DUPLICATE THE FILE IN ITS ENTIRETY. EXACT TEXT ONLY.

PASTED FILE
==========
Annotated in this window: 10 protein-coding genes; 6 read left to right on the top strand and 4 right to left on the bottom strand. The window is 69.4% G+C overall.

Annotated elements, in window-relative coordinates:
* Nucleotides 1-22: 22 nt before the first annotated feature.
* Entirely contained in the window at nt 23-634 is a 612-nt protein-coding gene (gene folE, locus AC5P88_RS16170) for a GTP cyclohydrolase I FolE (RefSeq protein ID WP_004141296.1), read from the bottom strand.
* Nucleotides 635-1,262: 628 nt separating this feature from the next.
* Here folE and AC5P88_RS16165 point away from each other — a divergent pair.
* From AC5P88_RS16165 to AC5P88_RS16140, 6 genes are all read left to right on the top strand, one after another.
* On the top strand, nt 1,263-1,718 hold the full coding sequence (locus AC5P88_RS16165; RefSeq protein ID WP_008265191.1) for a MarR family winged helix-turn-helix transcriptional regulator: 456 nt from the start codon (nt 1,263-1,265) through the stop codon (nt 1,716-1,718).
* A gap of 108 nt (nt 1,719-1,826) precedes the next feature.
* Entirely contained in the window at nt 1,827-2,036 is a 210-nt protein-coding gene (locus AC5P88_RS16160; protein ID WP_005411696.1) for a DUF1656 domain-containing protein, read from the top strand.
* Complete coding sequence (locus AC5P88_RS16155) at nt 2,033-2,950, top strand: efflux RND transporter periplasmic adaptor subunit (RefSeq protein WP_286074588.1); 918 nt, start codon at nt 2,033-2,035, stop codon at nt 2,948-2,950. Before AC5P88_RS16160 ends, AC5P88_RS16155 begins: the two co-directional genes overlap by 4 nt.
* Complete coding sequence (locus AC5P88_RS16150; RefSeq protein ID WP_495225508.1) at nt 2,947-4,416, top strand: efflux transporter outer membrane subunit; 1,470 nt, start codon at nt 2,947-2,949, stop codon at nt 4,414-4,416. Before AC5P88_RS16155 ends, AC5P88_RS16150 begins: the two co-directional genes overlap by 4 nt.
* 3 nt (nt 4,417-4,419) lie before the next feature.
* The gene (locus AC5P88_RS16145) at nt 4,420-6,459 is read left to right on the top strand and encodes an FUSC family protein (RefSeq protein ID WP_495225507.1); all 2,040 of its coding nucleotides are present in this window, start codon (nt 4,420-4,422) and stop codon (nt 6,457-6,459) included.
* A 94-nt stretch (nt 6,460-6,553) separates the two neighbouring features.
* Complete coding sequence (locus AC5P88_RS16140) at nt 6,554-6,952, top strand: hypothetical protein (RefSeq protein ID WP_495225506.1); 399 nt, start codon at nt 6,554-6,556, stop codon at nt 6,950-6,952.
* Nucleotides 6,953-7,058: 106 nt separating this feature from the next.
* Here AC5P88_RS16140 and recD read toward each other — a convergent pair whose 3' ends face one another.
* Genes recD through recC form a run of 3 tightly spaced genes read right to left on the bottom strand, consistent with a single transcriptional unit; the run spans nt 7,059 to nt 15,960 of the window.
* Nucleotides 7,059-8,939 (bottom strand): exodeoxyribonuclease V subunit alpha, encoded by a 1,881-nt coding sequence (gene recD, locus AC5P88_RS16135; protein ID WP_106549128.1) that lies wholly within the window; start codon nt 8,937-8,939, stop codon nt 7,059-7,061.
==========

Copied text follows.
Annotated in this window: 10 protein-coding genes; 6 read left to right on the top strand and 4 right to left on the bottom strand. The window is 69.4% G+C overall.

Annotated elements, in window-relative coordinates:
* Nucleotides 1-22: 22 nt before the first annotated feature.
* Entirely contained in the window at nt 23-634 is a 612-nt protein-coding gene (gene folE, locus AC5P88_RS16170) for a GTP cyclohydrolase I FolE (RefSeq protein ID WP_004141296.1), read from the bottom strand.
* Nucleotides 635-1,262: 628 nt separating this feature from the next.
* Here folE and AC5P88_RS16165 point away from each other — a divergent pair.
* From AC5P88_RS16165 to AC5P88_RS16140, 6 genes are all read left to right on the top strand, one after another.
* On the top strand, nt 1,263-1,718 hold the full coding sequence (locus AC5P88_RS16165; RefSeq protein ID WP_008265191.1) for a MarR family winged helix-turn-helix transcriptional regulator: 456 nt from the start codon (nt 1,263-1,265) through the stop codon (nt 1,716-1,718).
* A gap of 108 nt (nt 1,719-1,826) precedes the next feature.
* Entirely contained in the window at nt 1,827-2,036 is a 210-nt protein-coding gene (locus AC5P88_RS16160; protein ID WP_005411696.1) for a DUF1656 domain-containing protein, read from the top strand.
* Complete coding sequence (locus AC5P88_RS16155) at nt 2,033-2,950, top strand: efflux RND transporter periplasmic adaptor subunit (RefSeq protein WP_286074588.1); 918 nt, start codon at nt 2,033-2,035, stop codon at nt 2,948-2,950. Before AC5P88_RS16160 ends, AC5P88_RS16155 begins: the two co-directional genes overlap by 4 nt.
* Complete coding sequence (locus AC5P88_RS16150; RefSeq protein ID WP_495225508.1) at nt 2,947-4,416, top strand: efflux transporter outer membrane subunit; 1,470 nt, start codon at nt 2,947-2,949, stop codon at nt 4,414-4,416. Before AC5P88_RS16155 ends, AC5P88_RS16150 begins: the two co-directional genes overlap by 4 nt.
* 3 nt (nt 4,417-4,419) lie before the next feature.
* The gene (locus AC5P88_RS16145) at nt 4,420-6,459 is read left to right on the top strand and encodes an FUSC family protein (RefSeq protein ID WP_495225507.1); all 2,040 of its coding nucleotides are present in this window, start codon (nt 4,420-4,422) and stop codon (nt 6,457-6,459) included.
* A 94-nt stretch (nt 6,460-6,553) separates the two neighbouring features.
* Complete coding sequence (locus AC5P88_RS16140) at nt 6,554-6,952, top strand: hypothetical protein (RefSeq protein ID WP_495225506.1); 399 nt, start codon at nt 6,554-6,556, stop codon at nt 6,950-6,952.
* Nucleotides 6,953-7,058: 106 nt separating this feature from the next.
* Here AC5P88_RS16140 and recD read toward each other — a convergent pair whose 3' ends face one another.
* Genes recD through recC form a run of 3 tightly spaced genes read right to left on the bottom strand, consistent with a single transcriptional unit; the run spans nt 7,059 to nt 15,960 of the window.
* Nucleotides 7,059-8,939 (bottom strand): exodeoxyribonuclease V subunit alpha, encoded by a 1,881-nt coding sequence (gene recD, locus AC5P88_RS16135; protein ID WP_106549128.1) that lies wholly within the window; start codon nt 8,937-8,939, stop codon nt 7,059-7,061.